“I told them specific things not to do, but they did them anyway. It was disastrous, and I was then chastised for actions I hadn’t taken. Those were very dark years,” says Butler.

Still, she charged forward. Butler authored her first book, The Secret Ingredient: Recipes for Success in Business and Life, and wowed an audience with her wisdom from the TedX stage. She claims every challenge fed her spoonfuls of resilience.

“A lot of people see me as the cupcake lady. They don’t know about the heartaches and setbacks I’ve experienced. But I want to be an example of courage, and of how to see fear and failure as nothing more than blocks. They might be mountains, but there’s always a way to go around the mountain. Or climb it,” she says.

As cupcake sales continued to tumble, Butler closed her original store in February 2020, exactly 12 years after having turned on the lights.

“Selling my last store felt like a loss of identity. And, while I was trying to find my way through it, Covid hit,” says Butler.

While people all over the world were being shoved into isolation, and long-successful businesses were barring their doors and windows, a disoriented Butler decided to pivot in the most thoughtful of ways.

“I was watching television when I heard a reporter say, ‘If you’re a designer, stop making
clothes. We need masks!’ I thought, ‘Well, I can’t sew, but I can cook.”

Within days of creating a menu and announcing on Instagram and her website that she’d be offering both home deliveries and scheduled pickups at a Whole Foods location, orders were spilling into her inbox.

From sunrise to sundown, Butler ambled about her kitchen, measuring and mixing, doling out pans of delectable lemon bars and savory chicken pot pies that would not only satisfy taste buds, but feed hungry souls. Perhaps providing the spirit of home for those who needed home more than ever, but weren’t able to be there.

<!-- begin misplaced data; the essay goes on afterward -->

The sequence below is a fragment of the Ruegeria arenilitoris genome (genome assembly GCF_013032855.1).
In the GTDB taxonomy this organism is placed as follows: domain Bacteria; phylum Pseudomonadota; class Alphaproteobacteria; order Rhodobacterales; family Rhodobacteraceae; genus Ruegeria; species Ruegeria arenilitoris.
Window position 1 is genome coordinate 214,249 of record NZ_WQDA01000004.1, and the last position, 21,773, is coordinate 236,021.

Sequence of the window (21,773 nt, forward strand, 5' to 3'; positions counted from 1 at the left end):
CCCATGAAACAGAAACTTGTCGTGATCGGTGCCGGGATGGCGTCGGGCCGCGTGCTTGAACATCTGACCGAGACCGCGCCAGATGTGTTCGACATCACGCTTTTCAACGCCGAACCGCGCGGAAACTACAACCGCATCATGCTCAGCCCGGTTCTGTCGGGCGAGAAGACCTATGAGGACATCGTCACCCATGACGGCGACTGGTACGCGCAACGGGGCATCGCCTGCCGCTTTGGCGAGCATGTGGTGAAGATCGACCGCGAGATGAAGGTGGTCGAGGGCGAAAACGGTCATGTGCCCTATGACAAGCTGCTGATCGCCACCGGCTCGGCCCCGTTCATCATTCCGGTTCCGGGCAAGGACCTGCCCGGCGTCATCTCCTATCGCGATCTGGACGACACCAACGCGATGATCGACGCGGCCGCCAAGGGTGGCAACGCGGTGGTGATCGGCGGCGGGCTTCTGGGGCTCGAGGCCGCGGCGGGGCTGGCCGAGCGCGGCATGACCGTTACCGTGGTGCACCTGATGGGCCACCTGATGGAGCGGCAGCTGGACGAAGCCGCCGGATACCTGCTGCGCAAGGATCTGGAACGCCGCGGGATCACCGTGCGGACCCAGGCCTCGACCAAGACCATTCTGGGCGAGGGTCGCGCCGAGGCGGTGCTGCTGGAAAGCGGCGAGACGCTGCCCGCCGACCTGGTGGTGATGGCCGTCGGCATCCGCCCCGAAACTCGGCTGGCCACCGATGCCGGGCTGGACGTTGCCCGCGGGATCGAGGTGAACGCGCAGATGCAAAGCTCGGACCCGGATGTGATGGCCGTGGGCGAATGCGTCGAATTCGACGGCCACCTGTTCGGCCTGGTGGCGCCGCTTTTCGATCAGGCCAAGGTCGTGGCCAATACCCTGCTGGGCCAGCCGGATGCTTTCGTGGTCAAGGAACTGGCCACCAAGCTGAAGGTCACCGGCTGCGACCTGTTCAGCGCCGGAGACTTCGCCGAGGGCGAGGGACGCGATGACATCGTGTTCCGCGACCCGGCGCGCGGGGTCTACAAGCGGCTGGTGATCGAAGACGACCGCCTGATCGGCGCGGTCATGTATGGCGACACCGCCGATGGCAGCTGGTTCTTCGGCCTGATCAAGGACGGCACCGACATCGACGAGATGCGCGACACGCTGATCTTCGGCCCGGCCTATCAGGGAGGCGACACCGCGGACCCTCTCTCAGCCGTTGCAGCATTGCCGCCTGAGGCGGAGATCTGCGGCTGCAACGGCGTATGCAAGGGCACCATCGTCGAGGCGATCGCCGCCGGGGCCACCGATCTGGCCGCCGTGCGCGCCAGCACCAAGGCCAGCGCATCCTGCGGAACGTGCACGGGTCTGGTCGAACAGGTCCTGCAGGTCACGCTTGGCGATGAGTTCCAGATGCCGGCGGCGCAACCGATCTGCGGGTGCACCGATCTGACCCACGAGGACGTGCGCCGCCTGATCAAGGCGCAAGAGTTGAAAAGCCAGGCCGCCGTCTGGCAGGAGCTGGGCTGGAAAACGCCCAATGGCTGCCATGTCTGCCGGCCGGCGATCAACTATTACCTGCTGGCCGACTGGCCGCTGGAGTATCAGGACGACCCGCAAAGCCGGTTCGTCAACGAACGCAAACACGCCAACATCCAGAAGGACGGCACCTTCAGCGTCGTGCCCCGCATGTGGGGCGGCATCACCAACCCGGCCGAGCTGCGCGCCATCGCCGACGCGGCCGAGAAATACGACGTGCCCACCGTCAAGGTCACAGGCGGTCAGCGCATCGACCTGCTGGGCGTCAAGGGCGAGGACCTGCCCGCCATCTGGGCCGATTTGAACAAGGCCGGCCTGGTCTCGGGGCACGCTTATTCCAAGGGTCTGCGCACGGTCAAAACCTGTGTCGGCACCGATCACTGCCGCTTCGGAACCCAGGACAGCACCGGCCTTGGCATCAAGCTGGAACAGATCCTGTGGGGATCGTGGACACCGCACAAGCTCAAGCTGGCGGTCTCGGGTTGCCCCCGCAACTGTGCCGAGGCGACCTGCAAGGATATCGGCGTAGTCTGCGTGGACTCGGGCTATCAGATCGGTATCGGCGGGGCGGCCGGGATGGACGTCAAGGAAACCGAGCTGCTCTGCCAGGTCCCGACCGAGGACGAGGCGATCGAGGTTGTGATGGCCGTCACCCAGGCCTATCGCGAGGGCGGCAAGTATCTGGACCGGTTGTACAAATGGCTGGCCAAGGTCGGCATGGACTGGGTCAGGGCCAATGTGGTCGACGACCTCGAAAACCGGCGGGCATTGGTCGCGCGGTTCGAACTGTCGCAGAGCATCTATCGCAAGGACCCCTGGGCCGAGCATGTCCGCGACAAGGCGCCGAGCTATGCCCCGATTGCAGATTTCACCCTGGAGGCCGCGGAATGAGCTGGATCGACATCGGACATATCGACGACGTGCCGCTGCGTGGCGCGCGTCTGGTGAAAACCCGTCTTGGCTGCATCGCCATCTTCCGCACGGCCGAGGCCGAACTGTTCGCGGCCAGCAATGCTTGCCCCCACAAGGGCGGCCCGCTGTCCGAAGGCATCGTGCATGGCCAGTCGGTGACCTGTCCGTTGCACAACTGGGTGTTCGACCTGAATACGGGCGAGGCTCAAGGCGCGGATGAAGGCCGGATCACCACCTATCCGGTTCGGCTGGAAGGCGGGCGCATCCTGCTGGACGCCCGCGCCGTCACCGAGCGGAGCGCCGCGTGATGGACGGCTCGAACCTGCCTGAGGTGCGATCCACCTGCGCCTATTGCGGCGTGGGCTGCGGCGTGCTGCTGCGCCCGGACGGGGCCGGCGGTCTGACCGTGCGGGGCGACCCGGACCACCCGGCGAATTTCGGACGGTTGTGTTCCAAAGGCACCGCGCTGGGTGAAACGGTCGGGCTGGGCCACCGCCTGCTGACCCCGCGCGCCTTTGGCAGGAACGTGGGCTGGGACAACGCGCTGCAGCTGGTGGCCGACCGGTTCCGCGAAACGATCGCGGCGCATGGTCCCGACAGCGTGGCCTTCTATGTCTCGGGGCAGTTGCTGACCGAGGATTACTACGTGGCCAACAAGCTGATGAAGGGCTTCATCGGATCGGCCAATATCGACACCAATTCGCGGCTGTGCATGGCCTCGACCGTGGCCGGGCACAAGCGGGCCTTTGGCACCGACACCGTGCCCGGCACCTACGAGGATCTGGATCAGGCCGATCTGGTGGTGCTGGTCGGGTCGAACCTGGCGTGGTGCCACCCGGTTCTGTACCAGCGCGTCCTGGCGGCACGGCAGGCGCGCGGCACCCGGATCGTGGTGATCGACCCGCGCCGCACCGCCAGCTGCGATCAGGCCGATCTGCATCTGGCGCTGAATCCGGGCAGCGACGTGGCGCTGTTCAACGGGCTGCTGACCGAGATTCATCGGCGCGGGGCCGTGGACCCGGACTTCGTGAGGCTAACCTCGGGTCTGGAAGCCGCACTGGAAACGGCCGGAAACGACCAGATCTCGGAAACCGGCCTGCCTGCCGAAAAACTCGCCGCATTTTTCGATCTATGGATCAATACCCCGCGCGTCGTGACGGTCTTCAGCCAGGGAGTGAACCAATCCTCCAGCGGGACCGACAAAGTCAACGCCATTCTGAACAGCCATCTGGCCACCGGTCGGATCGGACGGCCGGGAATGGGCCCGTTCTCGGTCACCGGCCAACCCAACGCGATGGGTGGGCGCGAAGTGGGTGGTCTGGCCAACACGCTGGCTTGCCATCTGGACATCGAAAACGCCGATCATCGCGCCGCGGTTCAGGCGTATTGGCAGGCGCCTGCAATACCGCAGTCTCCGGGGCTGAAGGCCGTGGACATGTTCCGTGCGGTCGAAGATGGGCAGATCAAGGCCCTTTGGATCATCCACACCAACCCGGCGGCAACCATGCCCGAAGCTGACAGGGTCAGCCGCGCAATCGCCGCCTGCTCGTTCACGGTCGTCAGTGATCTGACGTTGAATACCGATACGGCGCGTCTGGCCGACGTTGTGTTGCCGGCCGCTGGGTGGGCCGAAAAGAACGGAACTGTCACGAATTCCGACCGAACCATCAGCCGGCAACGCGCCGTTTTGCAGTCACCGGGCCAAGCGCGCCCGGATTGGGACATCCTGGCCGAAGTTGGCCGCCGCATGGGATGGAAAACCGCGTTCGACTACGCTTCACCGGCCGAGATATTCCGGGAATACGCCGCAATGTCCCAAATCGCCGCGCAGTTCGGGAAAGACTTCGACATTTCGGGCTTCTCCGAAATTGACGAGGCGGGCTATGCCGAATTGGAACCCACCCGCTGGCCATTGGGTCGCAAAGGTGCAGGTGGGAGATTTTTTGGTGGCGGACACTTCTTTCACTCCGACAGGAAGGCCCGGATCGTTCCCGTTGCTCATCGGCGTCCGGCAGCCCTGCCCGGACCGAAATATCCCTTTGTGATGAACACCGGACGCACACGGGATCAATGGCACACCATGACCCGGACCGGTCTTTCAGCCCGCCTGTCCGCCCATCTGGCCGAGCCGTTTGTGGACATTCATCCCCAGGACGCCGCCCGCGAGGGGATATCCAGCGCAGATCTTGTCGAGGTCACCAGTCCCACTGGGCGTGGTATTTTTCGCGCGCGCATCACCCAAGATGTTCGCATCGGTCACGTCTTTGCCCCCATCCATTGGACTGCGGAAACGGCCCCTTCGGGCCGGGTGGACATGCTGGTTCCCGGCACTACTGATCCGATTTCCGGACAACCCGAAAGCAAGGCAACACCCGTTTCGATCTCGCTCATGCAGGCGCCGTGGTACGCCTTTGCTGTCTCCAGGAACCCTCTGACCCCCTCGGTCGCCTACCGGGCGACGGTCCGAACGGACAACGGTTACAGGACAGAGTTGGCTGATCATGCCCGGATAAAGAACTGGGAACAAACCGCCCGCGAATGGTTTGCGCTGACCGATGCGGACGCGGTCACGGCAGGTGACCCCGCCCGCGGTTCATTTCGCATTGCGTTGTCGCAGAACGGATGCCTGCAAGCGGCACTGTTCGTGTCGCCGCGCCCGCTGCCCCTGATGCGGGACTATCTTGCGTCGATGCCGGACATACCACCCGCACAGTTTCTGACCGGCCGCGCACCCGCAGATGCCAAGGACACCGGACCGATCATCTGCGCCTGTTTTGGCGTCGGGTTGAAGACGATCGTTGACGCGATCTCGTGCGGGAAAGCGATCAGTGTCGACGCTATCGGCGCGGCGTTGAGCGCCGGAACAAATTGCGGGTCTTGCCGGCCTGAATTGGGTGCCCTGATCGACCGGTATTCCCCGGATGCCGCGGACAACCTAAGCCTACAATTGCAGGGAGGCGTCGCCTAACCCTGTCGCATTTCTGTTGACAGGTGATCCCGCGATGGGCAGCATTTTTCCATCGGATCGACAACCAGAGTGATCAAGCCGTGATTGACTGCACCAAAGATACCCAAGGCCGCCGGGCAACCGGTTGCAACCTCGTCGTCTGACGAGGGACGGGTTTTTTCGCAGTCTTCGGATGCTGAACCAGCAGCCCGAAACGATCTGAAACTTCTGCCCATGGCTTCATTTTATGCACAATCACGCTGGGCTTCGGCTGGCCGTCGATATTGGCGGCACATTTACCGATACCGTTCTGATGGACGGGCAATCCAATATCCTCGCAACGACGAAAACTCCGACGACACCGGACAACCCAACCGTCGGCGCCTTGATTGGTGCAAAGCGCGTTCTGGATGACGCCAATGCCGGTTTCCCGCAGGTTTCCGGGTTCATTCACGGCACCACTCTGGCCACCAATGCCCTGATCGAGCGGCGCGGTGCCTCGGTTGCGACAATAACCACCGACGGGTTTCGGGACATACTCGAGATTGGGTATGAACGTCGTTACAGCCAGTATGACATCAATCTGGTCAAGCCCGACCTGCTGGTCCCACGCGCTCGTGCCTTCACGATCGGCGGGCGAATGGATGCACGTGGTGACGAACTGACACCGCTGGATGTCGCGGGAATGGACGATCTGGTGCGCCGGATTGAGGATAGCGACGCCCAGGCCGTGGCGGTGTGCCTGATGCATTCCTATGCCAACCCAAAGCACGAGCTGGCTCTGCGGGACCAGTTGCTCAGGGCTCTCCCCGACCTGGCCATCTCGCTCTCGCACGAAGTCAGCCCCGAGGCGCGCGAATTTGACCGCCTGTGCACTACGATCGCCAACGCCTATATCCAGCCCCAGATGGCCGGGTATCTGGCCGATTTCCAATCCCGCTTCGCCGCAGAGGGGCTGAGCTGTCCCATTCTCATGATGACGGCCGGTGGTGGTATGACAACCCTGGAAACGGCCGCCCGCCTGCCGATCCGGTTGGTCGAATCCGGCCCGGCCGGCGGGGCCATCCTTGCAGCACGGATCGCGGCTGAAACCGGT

Having long fantasized about opening a pie shop, months later, when a realtor friend informed her of an available space, she leapt at the opportunity.

“I said, ‘Yes, I’m ready!’ I knew it was a risky thing to do during a pandemic, but I also knew
that love and comfort were what the world was starving for most. And those are key ingredients that get tossed into all of my recipes,” says Butler.

Less than a year later, Gigi’s Kitchen is attracting comfort food aficionados like bees to honey. Some come for the biscuits, freshly-brewed coffee and hearty quiches, and others wander in for her amazing pies–from whipped peanut butter to boston cream. There’s also the take-and-bake casseroles that make it easy for busy families to enjoy home-cooked dinners. And the shop boasts complimentary WiFi, which Butler hopes will support aspiring entrepreneurs on their quests.

But, despite being a household name, Butler swears her tenacious work ethic isn’t for glory. Rather, she’s driven by an insatiable desire to give birth to new and delicious things that might enhance the world–not despite the trials of life, but because of them.

“I don’t want to be on a porch when I’m 80 years old, thinking, ‘Why didn’t I just go for that?’ No matter what happens to me, I’ll never stop dreaming up ways to share my purpose,” she says. “I want to be a forerunner for comfort food, offering love to hearts and feeding bellies, because I can’t imagine a better use of my earthly time.”

Mother’s Day Tea Hosted By Gigi Butler

Gigi’s Kitchen in Brentwood is hosting a treat for moms and women on May 2. Spots are limited, and tickets are required. Included will be:  a Southern-inspired brunch and high tea experience; recipe demonstration by Gigi; and a takeaway gift.